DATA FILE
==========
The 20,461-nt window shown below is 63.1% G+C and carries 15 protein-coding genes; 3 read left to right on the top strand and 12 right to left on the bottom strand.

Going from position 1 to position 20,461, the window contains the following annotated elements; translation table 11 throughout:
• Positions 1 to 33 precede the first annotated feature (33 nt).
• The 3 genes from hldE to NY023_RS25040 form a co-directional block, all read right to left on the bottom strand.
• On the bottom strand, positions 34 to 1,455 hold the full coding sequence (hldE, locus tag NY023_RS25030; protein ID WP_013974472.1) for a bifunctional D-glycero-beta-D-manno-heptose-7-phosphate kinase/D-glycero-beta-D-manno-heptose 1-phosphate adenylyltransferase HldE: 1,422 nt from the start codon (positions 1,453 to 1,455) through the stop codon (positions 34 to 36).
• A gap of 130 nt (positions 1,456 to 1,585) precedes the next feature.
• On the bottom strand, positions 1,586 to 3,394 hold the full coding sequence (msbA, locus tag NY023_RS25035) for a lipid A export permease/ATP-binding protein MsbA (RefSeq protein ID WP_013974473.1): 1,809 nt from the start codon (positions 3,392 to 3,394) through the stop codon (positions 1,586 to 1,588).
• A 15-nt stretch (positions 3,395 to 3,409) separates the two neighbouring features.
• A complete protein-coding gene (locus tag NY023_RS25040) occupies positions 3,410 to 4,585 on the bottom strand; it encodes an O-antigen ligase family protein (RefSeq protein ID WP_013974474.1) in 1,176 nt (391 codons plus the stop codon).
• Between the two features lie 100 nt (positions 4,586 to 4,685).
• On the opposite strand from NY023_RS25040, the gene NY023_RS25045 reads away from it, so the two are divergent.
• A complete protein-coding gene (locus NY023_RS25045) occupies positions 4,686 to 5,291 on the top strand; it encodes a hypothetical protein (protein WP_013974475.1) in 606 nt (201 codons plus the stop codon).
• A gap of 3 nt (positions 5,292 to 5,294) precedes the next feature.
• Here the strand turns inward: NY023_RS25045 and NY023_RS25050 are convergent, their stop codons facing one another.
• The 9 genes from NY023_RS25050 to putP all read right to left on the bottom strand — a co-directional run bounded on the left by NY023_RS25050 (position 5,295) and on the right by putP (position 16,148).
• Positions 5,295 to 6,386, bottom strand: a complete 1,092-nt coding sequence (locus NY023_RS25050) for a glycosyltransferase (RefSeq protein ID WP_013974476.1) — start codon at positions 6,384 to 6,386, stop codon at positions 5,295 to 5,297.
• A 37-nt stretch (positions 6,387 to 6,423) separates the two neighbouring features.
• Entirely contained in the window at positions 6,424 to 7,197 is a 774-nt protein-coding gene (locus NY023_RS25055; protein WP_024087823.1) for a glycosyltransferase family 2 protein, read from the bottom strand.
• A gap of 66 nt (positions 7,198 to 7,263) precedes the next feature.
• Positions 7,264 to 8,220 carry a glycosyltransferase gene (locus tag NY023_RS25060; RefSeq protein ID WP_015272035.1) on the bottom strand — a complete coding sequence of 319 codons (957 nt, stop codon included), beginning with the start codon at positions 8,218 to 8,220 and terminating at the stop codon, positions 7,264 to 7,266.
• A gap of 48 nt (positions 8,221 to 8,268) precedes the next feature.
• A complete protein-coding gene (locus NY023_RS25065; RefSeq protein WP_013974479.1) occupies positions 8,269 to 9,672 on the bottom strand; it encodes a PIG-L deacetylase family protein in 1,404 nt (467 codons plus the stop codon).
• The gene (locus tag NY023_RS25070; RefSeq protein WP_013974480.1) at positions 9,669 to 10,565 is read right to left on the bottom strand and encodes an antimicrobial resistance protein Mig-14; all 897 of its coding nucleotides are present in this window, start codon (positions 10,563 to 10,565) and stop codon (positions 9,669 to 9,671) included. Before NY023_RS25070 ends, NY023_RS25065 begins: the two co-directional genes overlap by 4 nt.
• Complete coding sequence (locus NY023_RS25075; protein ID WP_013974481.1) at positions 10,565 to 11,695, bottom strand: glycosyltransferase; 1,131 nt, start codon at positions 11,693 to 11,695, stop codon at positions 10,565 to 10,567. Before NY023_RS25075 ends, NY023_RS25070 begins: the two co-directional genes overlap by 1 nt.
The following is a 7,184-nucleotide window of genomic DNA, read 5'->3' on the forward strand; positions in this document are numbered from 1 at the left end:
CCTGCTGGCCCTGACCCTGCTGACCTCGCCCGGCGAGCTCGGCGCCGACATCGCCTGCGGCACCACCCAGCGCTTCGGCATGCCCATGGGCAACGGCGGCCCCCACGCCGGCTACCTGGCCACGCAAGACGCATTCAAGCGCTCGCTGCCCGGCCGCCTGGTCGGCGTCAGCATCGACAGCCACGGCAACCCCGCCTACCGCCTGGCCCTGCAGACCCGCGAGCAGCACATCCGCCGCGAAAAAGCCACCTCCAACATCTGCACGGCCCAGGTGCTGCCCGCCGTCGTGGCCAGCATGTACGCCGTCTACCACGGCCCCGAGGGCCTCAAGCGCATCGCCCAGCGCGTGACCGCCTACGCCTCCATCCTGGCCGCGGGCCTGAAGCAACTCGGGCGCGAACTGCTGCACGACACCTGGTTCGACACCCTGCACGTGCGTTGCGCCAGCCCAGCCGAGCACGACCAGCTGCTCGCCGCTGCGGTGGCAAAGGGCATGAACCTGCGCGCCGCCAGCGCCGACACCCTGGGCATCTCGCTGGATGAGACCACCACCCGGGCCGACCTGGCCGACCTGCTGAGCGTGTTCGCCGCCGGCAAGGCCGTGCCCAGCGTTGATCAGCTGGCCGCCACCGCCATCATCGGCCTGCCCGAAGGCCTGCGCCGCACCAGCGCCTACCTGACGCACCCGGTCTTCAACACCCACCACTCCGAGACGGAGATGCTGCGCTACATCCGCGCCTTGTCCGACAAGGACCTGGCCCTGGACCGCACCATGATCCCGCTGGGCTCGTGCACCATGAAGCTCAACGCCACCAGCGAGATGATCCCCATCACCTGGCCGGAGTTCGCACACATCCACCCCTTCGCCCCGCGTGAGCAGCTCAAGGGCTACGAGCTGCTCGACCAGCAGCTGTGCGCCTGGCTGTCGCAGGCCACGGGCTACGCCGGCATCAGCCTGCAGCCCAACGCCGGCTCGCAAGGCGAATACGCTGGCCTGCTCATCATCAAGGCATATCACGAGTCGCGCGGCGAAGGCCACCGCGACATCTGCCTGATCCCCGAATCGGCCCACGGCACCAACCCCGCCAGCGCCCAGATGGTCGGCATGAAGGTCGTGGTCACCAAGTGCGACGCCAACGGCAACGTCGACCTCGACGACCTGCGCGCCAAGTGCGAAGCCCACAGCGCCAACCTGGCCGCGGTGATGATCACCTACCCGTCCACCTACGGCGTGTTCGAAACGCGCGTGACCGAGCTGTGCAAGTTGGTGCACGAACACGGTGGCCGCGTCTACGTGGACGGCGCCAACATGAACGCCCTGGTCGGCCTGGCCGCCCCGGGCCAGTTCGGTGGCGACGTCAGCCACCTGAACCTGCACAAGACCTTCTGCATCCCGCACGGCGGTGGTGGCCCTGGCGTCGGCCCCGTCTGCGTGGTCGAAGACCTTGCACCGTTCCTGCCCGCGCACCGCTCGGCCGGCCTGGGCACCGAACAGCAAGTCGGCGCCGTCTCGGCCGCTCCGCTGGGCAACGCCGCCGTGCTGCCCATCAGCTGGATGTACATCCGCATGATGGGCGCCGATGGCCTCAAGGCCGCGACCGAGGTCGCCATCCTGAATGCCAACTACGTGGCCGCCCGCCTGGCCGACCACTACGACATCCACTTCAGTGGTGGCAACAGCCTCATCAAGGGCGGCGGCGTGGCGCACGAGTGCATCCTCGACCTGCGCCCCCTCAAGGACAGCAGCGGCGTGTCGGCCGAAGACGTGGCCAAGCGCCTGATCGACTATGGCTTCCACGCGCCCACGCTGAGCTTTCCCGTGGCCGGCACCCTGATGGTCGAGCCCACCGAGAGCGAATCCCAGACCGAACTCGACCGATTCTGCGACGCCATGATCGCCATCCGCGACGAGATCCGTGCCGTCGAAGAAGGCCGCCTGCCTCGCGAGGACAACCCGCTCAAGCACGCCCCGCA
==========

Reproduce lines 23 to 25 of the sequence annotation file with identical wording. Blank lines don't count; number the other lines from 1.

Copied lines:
• The gene (locus tag NY023_RS25070; RefSeq protein WP_013974480.1) at positions 9,669 to 10,565 is read right to left on the bottom strand and encodes an antimicrobial resistance protein Mig-14; all 897 of its coding nucleotides are present in this window, start codon (positions 10,563 to 10,565) and stop codon (positions 9,669 to 9,671) included. Before NY023_RS25070 ends, NY023_RS25065 begins: the two co-directional genes overlap by 4 nt.
• Complete coding sequence (locus NY023_RS25075; protein ID WP_013974481.1) at positions 10,565 to 11,695, bottom strand: glycosyltransferase; 1,131 nt, start codon at positions 11,693 to 11,695, stop codon at positions 10,565 to 10,567. Before NY023_RS25075 ends, NY023_RS25070 begins: the two co-directional genes overlap by 1 nt.
The following is a 7,184-nucleotide window of genomic DNA, read 5'->3' on the forward strand; positions in this document are numbered from 1 at the left end: